A hand typing on a keyboard – Pixabay/fancycrave1 A hand typing on a keyboard – Pixabay/fancycrave1

Egypt's Parliament approves cyber crime bill

Mon, May. 14, 2018
CAIRO – 14 May 2018: Parliament initialed a cybercrime bill on Monday aiming at combating the illegal use of computers and information networks.

The Anti-Cyber and Information Technology Crimes Law defines commonly used concepts such as “websites, traffic data, digital directory, personal statements and national security”.

The bill regulates Internet Service Providers’ (ISPs) activities and their obligation to provide national security authorities with information on users suspected of spreading terrorist and extremist ideologies via the internet. It also aims at securing personal data of internet users.

Accordingly, article 18 offers punishment of not less than one month in prison or a fine of not less than LE 50,000 ($2,800) and not more than LE 100,000 for anyone who breaches or harms someone’s personal email account or website.

Parliament also approved article 9 of the cybercrime law, allowing the Attorney General or specialized investigative authorities to impose travel bans on persons charged of committing or attempting to commit cybercrimes, if enough evidence against them exists.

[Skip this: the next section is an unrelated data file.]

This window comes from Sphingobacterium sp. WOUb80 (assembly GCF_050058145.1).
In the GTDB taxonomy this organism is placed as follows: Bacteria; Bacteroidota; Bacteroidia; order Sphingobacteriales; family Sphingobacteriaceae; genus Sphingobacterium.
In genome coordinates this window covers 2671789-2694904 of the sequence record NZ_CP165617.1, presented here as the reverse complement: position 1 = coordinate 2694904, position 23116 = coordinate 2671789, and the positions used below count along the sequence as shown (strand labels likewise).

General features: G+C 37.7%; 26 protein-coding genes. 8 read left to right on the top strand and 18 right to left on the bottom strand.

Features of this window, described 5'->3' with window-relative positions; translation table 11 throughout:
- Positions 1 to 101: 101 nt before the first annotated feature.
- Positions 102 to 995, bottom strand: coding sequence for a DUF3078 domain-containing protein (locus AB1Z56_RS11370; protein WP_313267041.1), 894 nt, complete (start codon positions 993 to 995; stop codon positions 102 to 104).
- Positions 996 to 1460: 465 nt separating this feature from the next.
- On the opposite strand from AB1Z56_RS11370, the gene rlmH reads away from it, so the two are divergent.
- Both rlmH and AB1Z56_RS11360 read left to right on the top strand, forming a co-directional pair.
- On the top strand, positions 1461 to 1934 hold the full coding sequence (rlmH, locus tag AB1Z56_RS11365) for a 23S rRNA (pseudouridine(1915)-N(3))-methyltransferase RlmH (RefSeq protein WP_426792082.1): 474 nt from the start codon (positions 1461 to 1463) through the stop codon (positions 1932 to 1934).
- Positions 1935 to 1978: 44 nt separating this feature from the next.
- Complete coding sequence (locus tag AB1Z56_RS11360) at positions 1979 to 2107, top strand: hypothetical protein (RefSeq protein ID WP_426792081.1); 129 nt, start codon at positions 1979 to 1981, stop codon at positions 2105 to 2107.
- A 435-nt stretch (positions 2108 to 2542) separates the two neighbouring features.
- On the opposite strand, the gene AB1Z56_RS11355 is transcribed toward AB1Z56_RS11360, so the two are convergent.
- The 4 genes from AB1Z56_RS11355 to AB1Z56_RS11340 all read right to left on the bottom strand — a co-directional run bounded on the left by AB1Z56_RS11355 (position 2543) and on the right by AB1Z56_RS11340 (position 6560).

In April, Parliament’s Communications and Information Technology Committee approved the draft cybercrime law, which aims to pose surveillance on social media and limit the spread of fake news, particularly those that incite violence.

MP Nedal al-Saeed, head of the committee, said that he will submit a report about the cybercrime law to Parliament Speaker Ali Abdul Aal to be discussed during the plenary session.

FILE - MP John Talaat

In an interview with Egypt Today, MP John Talaat, deputy head of the committee, said that the law would combat hackers, fake emails and credit card theft.

When asked about how the law helps fight terrorism, Talaat did not answer specifically. However, he said that if a website published content that violates the cybercrime law, then those responsible for the violation would be judged and the website would be banned if the violation was repeated.

In May 2017, Egyptian authorities decided to ban 21 news websites, including HuffPost Arabi, Qatari-based Al-Jazeera and Masr al-Arabiya, for "supporting terrorism and publishing fake news."

Parts of the reporting were taken from MENA
Additional reporting by Amr Kandil
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